Oscar-winning performances directed by women or POC

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Re: Oscar-winning performances directed by women or POC

Postby Precious Doll » Sun Feb 18, 2018 8:38 am

anonymous1980 wrote:It has been noted at this year's Oscars that Mary J. Blige is actually the very first actress to be directed to an Oscar nominations by a woman of color which was a bit surprising to me so I thought, how many performers were directed to Oscar wins by either women or POC? Here's a (probably) incomplete list, let me know who I'm missing:


True Mary J. Blige is the first actress to directed to an acting Oscar nomination by a woman of color but Marlon Brando is the first actor to be directed to an Oscar nomination by a woman of color: Euzhan Palcy directed A Dry White Season back in 1989 for which Brando received a supporting actor nomination.
"I have no interest in all of that. I find that all tabloid stupidity" Woody Allen, The Guardian, 2014, in response to his adopted daughter's allegations.

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Re: Oscar-winning performances directed by women or POC

Postby Precious Doll » Sun Feb 18, 2018 7:52 am

anonymous1980 wrote:Hmmm. If we're extending it to nominees, here are some additional names not yet mentioned from the same time period:

Tom Hanks, Big (Penny Marshall)
Emma Thompson, Sense and Sensibility (Ang Lee)
Kate Winslet, Sense and Sensibility (Ang Lee)
Barbara Hershey, The Portrait of a Lady (Jane Campion)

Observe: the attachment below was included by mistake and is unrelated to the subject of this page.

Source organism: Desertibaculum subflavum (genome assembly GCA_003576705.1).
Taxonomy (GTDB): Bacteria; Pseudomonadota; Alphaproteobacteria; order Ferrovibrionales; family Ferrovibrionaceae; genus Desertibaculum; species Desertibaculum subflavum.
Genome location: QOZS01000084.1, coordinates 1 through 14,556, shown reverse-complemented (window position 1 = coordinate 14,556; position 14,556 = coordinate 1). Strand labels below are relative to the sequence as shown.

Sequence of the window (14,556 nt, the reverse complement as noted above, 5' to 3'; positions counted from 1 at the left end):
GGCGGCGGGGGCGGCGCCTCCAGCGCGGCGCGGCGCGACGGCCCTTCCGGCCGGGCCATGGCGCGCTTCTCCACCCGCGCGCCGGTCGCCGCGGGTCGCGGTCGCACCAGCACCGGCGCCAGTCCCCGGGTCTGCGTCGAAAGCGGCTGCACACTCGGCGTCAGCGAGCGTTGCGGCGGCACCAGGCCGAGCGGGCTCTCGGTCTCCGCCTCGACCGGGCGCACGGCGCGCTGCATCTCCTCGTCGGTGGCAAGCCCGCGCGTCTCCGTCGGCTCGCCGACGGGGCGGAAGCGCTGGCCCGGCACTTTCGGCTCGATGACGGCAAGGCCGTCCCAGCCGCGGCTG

Cate Blanchett, Elizabeth (Shekar Kapoor)
Meryl Streep, One True Thing (Carl Franklin)
Toni Collette, The Sixth Sense (M. Night Shyamalan)
Haley Joel Osment, The Sixth Sense (M. Night Shyamalan)
Salma Hayek, Frida (Julie Taymor)
Naomi Watts, 21 Grams (Alejandro Gonzalez Inarritu)
Benicio Del Toro, 21 Grams (Alejandro Gonzalez Inarritu)
Holly Hunter, Thirteen (Catherine Hardwicke)
Heath Ledger, Brokeback Mountain (Ang Lee)
Jake Gyllenhaal, Brokeback Mountain (Ang Lee)
Michelle Williams, Brokeback Mountain (Ang Lee)
Meryl Streep, Julie and Julia (Nora Ephron)
Michael Keaton, Birdman (Alejandro Gonzalez Inarritu)
Edward Norton, Birdman (Alejandro Gonzalez Inarritu)
Emma Stone, Birdman (Alejandro Gonzalez Inarittu)
Tom Hardy, The Revenant (Alejandro Gonzalez Inarittu)
Sylvester Stallone, Creed (Ryan Coogler)

From this year:
Sally Hawkins, The Shape of Water (Guillermo Del Toro)
Richard Jenkins, The Shape of Water (Guillermo Del Toro)
Octavia Spencer, The Shape of Water (Guillermo Del Toro)